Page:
Everybody makes mistakes. There’s no two ways around it.
At some point, we were the new person at our place of business. And more times than anyone would care to admit, we’ve all committed blunders. I wanted to keep it light this month and talk about some of the foolish mistakes I made coming up in this business and some stories I’ve heard from others along the same lines.
When I was a toddler and learning what things were, in my head a sink was the combination of a faucet and a sink. When I started working in the warehouse, I often would refer to sinks as faucets and faucets as sinks. I knew there was a difference, but for the longest time I couldn’t work it out in my head. I always played it off as misspeaking, but it was far worse than that.
When I first started, I continually would get “three-quarters” and “three-fourths” wrong. As I was training, I’d constantly ask people where a “three-quarters inch copper ninety” would be. I did this for about a week before someone finally clarified that the more popular nomenclature is “three-fourths inch.” I felt pretty foolish.
Speaking of nomenclature, I’m embarrassed to admit how long I spent looking in the back of a Delta Faucet catalog for a delta adapter. It’s the little things such as how tradespeople refer to products that someone less familiar has no idea about.
Growing up, I knew the bathroom contained a toilet and a sink. Working in the warehouse and at the counter, you start to hear a range of different words being used to describe the place I was so comfortable in my knowledge of. Now there is a water closet, a lavatory, people talking about how many holes are in the lav and the different types of faucets. It all went over my head for the longest time. I thought the lavatory was the entire bathroom and then I heard the water closet was the entire bathroom. It took me far longer than it should have to get everything into place.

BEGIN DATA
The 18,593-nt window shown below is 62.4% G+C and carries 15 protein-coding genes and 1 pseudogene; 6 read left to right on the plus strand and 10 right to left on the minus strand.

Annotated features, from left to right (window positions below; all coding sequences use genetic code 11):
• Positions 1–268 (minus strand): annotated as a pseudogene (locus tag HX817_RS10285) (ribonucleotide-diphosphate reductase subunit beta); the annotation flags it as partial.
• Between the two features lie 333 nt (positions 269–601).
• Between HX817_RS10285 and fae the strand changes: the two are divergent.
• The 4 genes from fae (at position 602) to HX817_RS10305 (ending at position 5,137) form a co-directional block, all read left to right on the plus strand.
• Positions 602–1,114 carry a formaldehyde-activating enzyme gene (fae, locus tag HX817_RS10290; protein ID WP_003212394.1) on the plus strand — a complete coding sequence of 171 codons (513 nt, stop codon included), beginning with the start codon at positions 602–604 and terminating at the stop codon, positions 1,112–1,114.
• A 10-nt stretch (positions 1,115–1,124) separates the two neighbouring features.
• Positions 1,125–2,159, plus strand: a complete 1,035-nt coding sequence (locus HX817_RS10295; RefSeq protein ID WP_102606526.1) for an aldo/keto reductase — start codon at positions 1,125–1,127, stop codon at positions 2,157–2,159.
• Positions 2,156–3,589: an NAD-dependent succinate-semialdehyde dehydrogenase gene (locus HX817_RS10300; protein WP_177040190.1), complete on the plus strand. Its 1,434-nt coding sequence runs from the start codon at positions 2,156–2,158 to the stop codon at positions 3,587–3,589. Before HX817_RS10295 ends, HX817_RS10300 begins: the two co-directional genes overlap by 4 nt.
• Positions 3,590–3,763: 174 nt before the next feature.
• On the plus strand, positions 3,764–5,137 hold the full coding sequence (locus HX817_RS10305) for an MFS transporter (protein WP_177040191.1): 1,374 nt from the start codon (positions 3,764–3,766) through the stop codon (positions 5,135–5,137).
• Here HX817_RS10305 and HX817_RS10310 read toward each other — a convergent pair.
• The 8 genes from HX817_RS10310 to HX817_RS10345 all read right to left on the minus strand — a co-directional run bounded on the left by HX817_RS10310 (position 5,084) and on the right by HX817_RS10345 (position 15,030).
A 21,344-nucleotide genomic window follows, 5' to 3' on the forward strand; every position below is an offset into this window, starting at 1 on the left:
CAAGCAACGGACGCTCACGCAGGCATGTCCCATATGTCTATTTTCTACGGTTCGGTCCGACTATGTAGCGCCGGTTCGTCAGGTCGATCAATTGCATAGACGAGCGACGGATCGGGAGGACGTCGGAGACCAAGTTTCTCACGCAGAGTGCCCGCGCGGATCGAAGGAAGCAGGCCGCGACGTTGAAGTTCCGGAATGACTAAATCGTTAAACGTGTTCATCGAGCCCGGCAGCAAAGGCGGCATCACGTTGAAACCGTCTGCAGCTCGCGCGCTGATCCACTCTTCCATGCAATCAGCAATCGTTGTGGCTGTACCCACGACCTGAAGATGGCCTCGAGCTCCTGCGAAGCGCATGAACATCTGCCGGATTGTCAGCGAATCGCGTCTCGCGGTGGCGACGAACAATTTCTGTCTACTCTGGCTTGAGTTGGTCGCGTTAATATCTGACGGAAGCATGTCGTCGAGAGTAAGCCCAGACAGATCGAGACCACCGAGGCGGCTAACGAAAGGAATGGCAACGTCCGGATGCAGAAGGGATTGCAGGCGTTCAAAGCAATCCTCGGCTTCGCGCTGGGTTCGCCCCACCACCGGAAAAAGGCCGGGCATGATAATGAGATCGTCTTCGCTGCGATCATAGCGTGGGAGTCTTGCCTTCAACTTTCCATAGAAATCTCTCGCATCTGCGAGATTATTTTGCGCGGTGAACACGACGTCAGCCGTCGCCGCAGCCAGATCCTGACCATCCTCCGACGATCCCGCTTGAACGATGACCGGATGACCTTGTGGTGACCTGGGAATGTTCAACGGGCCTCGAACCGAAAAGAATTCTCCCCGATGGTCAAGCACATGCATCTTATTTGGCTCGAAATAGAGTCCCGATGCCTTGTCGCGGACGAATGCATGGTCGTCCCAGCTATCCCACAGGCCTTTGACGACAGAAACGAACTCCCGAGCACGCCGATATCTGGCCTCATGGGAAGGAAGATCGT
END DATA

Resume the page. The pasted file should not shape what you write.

I asked my warehouse staff members what problem they ran into the most: When packing an order, they’d view the upcoming items. They came across a 1-in. 300-lb. valve. They promptly got a fork truck and drove to the location only to find that not only was the valve not 300 lb., but they could hold it quite easily in the palm of their hand.
I’ve heard many stories about not checking box quantities. When one of our salesmen first started, he was packing an order than included one 3/4-in. sweat ball valve. He scanned a case on his RF gun, and without having any knowledge of the item, proceeded to ship an entire case of ball valves when it called for a quantity of one.
One of the best stories I’ve heard was about someone who was looking for a temperature and pressure gauge. They asked and someone told them, “Oh, Tridicator.” After hours of searching, the person returned to say, “I can’t find ‘Dictator’ in any of our vendor lists!” What was heard was “Try Dictator.” Not quite.
The biggest problem I hear about is the different lingo the trade has for items. Many former countermen were stumped when asked for dish 90s, dollar plugs, marvel adapters, doggy dishes and the list goes on and on.
We all make mistakes. For the young guys coming up in the business that may be reading this, don’t be afraid to ask questions. Worst case scenario, you’re wrong about something and you get corrected. For the older generation, remember what it was like coming up in the business and how many times you may have mistaken an adapter for a bushing or a slip coupling for a regular coupling.
There are a lot of opportunities to make mistakes in a wholesale building, but the biggest mistake of all is not asking questions. It’s the best way to learn and the best way to not make a mistake that will end up in a follow-up to this article in 10 years.
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